AME 23:119-130 (2001)  -  doi:10.3354/ame023119

Variations in bacterial community structure during a dinoflagellate bloom analyzed by DGGE and 16S rDNA sequencing

Laura B. Fandino*, Lasse Riemann**, Grieg F. Steward***, Richard A. Long, Farooq Azam

Marine Biology Research Division, Scripps Institution of Oceanography, 8750 Biological Grade, San Diego, California 92037-0202, USA
*E-mail: Present addresses: **Freshwater Biological Laboratory, University of Copenhagen, 51 Helsingørsgade, 400 Hillerød, Denmark ***Department of Ocean Sciences, University of California, 1156 High Street, Santa Cruz, California 95064, USA

ABSTRACT: The relationship between bacterial 16S rRNA gene composition and carbon metabolism was analyzed during an intense dinoflagellate bloom off the Southern California coast during the spring of 1997. Bacterial numbers and rate processes, chlorophyll a, and the dissolved and particulate organic matter pools were measured during the bloom to provide a framework within which to assess bacterial community composition. Free bacteria were numerically dominant, generally comprising >90% of the total, and were responsible for >70% of bacterial production. Attached bacteria had higher cell-specific growth rates than free bacteria (range = 0.5 to 15.1 and 0.7 to 2.5 d-1, respectively) and had hydrolytic ectoenzyme activities at times more than an order of magnitude higher on a per cell basis. Denaturing gradient gel electrophoresis analysis of bacterial community composition indicated that: (1) the free and attached communities were distinct, and (2) marked shifts in bacterial community structure occurred concomitant with the peaks in attached enzyme activities, specific growth rates and DOC concentration. Of the 24 16S rDNA clones analyzed, 7 were related to the Cytophaga-Flavobacterium group, 6 to the α-subclass and 5 to the γ-subclass of the Proteobacteria; 3 were related to oxygenic phototrophs, 2 were heteroduplexes and 1 was a possible chimera. While the a- and γ-proteobacteria predominated in the <1.0 μm fraction, Cytophaga were identified in both the free and attached fractions as well as among bacteria cultured from the same water, without overlap among these groups. The observation that distinct Cytophaga sequences were present in the free versus attached fractions is counter to the current understanding that Cytophaga occupy a principally Œparticle-specialist¹ niche. Our results suggest that some Cytophaga are also important in the decomposition of polymeric organic matter in the dissolved phase with implications for the accumulation of dissolved organic matter and pathways of carbon flow during phytoplankton blooms.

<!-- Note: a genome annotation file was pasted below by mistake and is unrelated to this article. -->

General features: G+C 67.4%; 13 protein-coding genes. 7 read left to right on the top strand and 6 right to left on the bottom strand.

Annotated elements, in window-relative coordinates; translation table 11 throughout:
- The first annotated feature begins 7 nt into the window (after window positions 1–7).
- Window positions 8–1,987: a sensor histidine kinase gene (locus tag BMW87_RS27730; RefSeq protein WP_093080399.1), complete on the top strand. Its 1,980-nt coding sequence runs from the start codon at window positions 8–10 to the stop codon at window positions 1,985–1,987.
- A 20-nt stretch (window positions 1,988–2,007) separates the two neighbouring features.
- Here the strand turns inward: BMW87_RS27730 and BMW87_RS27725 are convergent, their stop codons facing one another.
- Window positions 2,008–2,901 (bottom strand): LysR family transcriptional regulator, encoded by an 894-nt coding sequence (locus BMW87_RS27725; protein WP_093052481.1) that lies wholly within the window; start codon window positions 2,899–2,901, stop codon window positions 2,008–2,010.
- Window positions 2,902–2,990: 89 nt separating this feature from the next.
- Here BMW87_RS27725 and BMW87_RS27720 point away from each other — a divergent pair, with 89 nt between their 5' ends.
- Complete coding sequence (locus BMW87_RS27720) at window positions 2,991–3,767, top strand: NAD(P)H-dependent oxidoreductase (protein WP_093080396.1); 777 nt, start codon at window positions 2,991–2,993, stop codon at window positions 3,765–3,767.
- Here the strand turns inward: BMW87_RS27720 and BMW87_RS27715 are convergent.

KEY WORDS: Bacteria· Community composition · DGGE · Cell-specific activity · Algal bloom


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